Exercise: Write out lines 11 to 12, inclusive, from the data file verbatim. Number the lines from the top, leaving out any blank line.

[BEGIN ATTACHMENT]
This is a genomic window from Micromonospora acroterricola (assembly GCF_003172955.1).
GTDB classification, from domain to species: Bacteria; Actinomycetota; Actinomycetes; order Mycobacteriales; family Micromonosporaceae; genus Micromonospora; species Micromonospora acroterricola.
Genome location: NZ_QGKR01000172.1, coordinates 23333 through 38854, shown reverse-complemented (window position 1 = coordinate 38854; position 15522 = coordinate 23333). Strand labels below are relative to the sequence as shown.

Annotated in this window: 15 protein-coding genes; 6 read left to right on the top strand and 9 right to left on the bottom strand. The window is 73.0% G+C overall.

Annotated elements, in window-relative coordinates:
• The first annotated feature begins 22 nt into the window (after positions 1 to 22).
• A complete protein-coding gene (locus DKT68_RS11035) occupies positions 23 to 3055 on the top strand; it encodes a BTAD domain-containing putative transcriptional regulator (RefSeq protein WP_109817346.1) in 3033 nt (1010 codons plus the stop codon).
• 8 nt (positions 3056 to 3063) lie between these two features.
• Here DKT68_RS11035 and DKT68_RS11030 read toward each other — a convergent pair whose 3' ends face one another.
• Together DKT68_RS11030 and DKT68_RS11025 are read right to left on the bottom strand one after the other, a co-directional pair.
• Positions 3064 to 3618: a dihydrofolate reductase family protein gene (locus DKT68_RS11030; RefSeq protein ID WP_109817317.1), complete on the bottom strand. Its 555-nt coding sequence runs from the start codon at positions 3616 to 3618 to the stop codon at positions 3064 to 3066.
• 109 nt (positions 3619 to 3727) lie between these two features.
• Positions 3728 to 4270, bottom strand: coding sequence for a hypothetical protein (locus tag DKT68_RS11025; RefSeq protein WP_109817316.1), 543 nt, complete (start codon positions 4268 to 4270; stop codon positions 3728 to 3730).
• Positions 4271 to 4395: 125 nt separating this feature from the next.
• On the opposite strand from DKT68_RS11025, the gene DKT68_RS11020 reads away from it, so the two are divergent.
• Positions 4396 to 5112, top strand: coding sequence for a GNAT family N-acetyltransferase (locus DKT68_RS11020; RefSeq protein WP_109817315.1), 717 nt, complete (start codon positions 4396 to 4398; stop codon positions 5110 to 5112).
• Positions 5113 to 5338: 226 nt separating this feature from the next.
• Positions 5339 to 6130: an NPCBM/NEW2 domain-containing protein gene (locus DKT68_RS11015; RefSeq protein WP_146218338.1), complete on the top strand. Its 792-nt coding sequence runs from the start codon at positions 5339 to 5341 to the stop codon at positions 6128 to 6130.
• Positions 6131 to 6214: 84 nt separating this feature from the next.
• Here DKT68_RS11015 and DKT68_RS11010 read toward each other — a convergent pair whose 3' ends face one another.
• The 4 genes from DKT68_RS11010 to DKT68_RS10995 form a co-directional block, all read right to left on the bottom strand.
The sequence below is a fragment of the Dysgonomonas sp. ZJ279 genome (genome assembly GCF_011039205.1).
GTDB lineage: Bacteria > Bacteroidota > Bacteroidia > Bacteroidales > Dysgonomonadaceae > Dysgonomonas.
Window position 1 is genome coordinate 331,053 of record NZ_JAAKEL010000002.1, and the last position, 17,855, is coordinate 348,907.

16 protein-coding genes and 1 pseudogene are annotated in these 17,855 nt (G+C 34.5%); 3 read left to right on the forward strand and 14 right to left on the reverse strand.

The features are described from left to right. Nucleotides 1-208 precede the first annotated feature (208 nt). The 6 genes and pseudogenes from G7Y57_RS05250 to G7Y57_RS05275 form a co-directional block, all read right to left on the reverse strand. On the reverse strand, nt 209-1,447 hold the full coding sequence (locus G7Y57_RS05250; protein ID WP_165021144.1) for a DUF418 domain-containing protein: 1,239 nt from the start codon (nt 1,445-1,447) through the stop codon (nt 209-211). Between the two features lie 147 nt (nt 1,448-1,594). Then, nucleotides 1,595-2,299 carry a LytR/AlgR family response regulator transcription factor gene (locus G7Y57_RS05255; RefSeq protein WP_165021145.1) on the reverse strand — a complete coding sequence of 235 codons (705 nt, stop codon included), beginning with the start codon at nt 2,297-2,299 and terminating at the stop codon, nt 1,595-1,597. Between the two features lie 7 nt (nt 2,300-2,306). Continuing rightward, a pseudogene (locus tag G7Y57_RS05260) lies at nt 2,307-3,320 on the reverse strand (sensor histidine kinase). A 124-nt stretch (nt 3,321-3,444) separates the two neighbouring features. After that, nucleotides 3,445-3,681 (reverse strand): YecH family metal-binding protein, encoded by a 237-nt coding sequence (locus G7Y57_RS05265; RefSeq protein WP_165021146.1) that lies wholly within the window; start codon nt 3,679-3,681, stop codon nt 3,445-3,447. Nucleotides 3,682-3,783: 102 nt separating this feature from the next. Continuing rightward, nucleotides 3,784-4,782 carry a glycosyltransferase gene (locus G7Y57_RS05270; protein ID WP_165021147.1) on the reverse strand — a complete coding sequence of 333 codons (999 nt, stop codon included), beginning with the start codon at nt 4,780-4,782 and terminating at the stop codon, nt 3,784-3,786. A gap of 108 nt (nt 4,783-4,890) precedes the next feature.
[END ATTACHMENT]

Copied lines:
• Positions 3064 to 3618: a dihydrofolate reductase family protein gene (locus DKT68_RS11030; RefSeq protein ID WP_109817317.1), complete on the bottom strand. Its 555-nt coding sequence runs from the start codon at positions 3616 to 3618 to the stop codon at positions 3064 to 3066.
• 109 nt (positions 3619 to 3727) lie between these two features.